Vietnam is an astonishing mix of natural highlights and cultural diversity. The scenery ranges from jagged peaks seen from winding mountain passes down to verdant paddy fields painted every shade of green in the palette, while the nation’s long history and amazing number of ethnic minorities mean that culture-vultures will find plenty to admire. Hikers, bikers, and outdoor lovers can get their teeth into the countryside within the numerous national parks, while the spectacular karst seascape of Halong Bay is one natural sight that even the more slothful can experience up close on a cruise. While the rural areas brim with fantastic panoramas, the big cities breathe with contemporary life and provide ample opportunities to get stuck into Vietnam’s tasty culinary highlights. This fascinating country is full of surprises and is one of Southeast Asia’s most underrated destinations.
The karst seascape of Halong Bay is one of the world’s most spellbinding sea views and is a UNESCO World Heritage Site. Thousands of limestone islands sit within this bay in the Gulf of Tonkin, eroded into jagged pinnacles by wind and water action over millennia. With the bay’s scenery best seen by boat, this is prime cruising territory. Opt for at least an overnight tour to see Halong Bay’s iconic views as a day trip doesn’t do it justice. There are plenty of caves in the bay that can be entered including the Hang Sung Sot, with three mammoth caverns, and the Hang Dao Go, with superbly weird stalagmites and stalactites. For most people though, the highlight is simply cruising amid the karsts and soaking up the changing scenery of pinnacles as you pass by.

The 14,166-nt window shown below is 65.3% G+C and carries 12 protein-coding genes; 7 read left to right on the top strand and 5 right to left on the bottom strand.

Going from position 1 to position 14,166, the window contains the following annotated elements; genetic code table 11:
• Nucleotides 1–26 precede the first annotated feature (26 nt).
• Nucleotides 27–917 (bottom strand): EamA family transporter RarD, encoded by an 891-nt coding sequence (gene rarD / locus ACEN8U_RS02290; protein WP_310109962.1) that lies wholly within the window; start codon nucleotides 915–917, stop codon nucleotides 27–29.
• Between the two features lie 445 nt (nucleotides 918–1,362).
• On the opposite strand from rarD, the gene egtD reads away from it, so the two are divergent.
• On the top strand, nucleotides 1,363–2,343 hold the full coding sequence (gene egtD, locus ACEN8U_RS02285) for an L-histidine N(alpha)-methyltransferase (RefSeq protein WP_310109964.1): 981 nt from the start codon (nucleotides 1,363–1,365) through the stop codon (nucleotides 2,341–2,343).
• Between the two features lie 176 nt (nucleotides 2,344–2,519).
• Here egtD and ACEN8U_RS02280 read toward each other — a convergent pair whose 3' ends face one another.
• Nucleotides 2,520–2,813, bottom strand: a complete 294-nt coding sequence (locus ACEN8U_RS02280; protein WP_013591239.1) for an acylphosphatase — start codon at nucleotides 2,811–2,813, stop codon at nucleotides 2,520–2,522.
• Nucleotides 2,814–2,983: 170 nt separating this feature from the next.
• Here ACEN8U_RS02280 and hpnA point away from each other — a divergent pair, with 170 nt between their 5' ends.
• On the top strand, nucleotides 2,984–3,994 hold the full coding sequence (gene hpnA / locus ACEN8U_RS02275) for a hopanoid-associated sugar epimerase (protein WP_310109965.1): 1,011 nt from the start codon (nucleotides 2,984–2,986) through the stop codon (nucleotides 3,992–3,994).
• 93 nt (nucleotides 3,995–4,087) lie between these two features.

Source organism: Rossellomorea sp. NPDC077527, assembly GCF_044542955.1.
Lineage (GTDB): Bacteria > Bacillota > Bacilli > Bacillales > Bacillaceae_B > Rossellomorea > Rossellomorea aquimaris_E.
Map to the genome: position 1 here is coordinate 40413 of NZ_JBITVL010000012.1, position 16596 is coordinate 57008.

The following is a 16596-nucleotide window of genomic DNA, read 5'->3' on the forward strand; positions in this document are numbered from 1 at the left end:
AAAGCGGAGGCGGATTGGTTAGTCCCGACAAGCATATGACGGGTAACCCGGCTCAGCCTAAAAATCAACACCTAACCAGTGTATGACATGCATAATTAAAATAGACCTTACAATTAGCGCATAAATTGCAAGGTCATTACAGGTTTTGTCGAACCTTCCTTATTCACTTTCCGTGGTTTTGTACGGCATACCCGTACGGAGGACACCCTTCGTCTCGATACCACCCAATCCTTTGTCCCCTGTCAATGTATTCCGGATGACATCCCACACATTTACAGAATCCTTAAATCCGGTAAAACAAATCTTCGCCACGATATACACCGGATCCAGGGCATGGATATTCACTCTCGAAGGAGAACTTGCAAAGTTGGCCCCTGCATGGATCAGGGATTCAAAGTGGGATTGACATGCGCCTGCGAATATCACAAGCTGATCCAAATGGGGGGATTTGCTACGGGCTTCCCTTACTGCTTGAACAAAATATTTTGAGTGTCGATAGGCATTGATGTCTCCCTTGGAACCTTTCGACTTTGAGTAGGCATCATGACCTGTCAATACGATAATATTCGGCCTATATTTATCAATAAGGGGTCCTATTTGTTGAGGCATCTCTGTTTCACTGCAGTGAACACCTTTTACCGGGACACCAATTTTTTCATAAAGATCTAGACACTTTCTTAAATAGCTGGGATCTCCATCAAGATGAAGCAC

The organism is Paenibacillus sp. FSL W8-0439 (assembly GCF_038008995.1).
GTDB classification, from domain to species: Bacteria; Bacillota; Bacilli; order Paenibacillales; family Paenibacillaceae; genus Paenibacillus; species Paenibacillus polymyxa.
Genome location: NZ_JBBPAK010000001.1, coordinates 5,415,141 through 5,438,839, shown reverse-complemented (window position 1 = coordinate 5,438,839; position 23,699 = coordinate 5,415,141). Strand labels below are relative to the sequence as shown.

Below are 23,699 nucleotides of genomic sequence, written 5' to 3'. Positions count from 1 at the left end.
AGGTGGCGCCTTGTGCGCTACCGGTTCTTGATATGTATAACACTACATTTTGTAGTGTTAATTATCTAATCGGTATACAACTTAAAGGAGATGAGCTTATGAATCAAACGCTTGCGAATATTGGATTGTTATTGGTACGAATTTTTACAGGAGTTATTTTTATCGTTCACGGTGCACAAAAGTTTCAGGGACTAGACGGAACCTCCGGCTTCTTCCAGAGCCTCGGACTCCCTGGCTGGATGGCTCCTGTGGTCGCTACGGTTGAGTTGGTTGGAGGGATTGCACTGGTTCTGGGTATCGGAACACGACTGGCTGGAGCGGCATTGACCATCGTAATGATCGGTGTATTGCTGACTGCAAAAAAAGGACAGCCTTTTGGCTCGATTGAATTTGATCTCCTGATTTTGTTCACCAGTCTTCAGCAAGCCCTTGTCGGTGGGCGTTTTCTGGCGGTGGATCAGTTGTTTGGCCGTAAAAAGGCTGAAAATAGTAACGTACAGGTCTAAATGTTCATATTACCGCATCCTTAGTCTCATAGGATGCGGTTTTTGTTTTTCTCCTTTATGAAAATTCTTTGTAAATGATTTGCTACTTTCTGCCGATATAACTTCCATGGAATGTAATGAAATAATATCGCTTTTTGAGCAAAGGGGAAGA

Ho Chi Minh City
For big city fans, no visit to Vietnam is really complete without a visit to Ho Chi Minh City, the buzzing and crazy commercial hub of the country. The streets are an insane clog of motorbikes and cars, the restaurant and cafe scene is incredibly cosmopolitan, and the shopping is the best you’ll find in the country. At its center is Dong Khoi, a relatively small and easily navigable central district, which holds most of the city’s sights. Here, you’ll find the HCMC Museum, with a brilliant collection of artefacts that weaves together the story of the city, and the grand Notre Dame Cathedral, built in the late 19th century. Check out the old district of Da Kao nearby for some of the best surviving examples of the city’s French colonial architecture and also to visit the Jade Emperor Pagoda with its dazzling array of Buddhist and Taoist religious iconography. Afterwards, the History Museum is a must-do for history fans with stacks of relics on display from various archaeological sites. For many visitors, the two big hitter attractions not to miss are just a little out of the center, along Nguyen Thi Minh Khai Street. The Reunification Palace, then known as Independence Palace, was the residence for South Vietnam’s president. It’s chiefly famous as the spot where North Vietnam’s tanks stopped on 30 April 1975, officially ending the war. It’s a completely fascinating place to visit complete with 1960s furnishings still in situ. Nearby is the War Remnants Museum, which although very obviously biased, paints a disturbing picture of the brutality of war and the many atrocities committed by US Forces during their Vietnam campaign.